Catherine McNamara is the author of short story collection The Cartography of Others. In today’s guest post, she urges us to consider the moral implications of the voices we choose to assume for our fiction.
One of the first questions I was asked when my debut collection Pelt and Other Stories came out concerned the opening story Pelt.
Pelt is narrated by the feisty pregnant Ghanaian lover of a German man, who wants to keep him from falling back into the arms of his ex-wife. Kurt is wracked with guilt. His petite, commandeering wife is in town for a conference. I won’t tell you how that story panned out, but being asked with what permission I assumed the voice of a young pregnant Ghanaian woman made me feel a little uncomfortable.
Whose story is it anyway?
It’s true I had lived in Ghana for nine years. The characters were influenced by people I’d lived with and come upon, and I’d thought that the young woman’s voice was the vehicle of a valid story that dealt with jealousy, guilt and sex. I’d also carried several children and been through marriage havoc. I knew the environment intimately, and all of these elements combined to produce a story I felt like telling. But I wasn’t a Ghanaian woman. So was it theft? Did I have a right to invent this woman’s story?
In my new collection The Cartography of Others, which I am currently funding with Unbound, similar situations with ‘voice’ crop up several times. In The Wild Beasts of the Earth Will Adore Him, a South African advertising executive is sent up to Ghana to manage a local office, where he discovers, among other unsettling things, a corpse in an Elvis shirt and an American employee who sleeps with her dogs. In The Healing of Santo Boateng, a West African migrant is tossed off his bicycle while riding home from work in northern Italy. And ignored. In The Cliffs of Bandiagara, a West African photographer considers his craft, and the viability of the love story he has embarked upon with a European journalist.
Consider your motives
In all three cases, the thoughts of an African male are conveyed. Whether ‘voice’ is effective or not must be judged by the reader. But whether a ‘theft’ is involved must be addressed by the writer. Is the story designed to use the situation of the character, without authenticity and empathy? Has the author been responsible and written with respect?
These are tricky waters. In all stories, we writers impersonate others, steal from people we know, and from our own experiences. We use locations we know to carry our stories. We instil our inventions with real truths to make them resonate. When we fail, we write within clichés and our work feels borrowed or cheapened or exploited. When we succeed, our stories transcend categories and speak with clarity and allure.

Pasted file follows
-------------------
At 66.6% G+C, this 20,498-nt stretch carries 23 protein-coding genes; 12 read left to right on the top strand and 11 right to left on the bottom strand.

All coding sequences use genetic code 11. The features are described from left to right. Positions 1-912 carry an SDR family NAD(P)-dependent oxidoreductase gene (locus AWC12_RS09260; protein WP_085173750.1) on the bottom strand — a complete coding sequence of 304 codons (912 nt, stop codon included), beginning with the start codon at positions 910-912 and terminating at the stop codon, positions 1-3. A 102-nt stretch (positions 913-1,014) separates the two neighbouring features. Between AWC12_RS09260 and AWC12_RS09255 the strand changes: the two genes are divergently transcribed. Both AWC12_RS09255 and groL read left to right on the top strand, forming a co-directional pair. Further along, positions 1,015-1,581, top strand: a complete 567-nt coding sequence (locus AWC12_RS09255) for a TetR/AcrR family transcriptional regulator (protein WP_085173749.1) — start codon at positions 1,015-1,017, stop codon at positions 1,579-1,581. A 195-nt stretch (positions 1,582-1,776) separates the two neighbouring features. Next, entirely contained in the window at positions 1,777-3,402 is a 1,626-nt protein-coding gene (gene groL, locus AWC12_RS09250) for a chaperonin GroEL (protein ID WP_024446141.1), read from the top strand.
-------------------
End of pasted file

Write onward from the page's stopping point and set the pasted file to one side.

In The Cartography of Others there is a raft of stories with voices from different countries and social environments. A Ukrainian woman is judged by an English woman, a boy reacts to a car accident in the north of France, a man’s violent upbringing is assuaged by a ballerina. We meet a man whose mother has been killed in the Italian Alps, and a young woman whose eggs are being harvested for her infertile aunt. While the locations used are often places that I know well, each character is an invention that must transport the reader into the realm of storytelling, and I hope that the voice of each story bears its own truth.
If you’re interested in reading more, do consider pre-ordering a copy of The Cartography of Others at unbound.com/books/the-cartography-of-others. Or come to Italy where I live for a writing retreat, a hike in the Dolomites, an opera night in Verona or a wander through Venice speaking about short stories.
Catherine McNamara grew up in Sydney and ran away to Paris to write but ended up in Ghana running a bar. Her collection Pelt and Other Stories was long-listed for the Frank O’Connor International Short Story Award and semi-finalist in the Hudson Prize. She was recently named in the Wigleaf Top 50 and was a finalist in the Royal Academy/Pin Drop Short Story Award, and shortlisted in the Hilary Mantel/Kingston University Short Story Competition and the Willesden Herald Short Story Competition, among others. Her work has been published widely. Catherine lives in Italy.
All images in this guest post have been supplied by Catherine McNamara.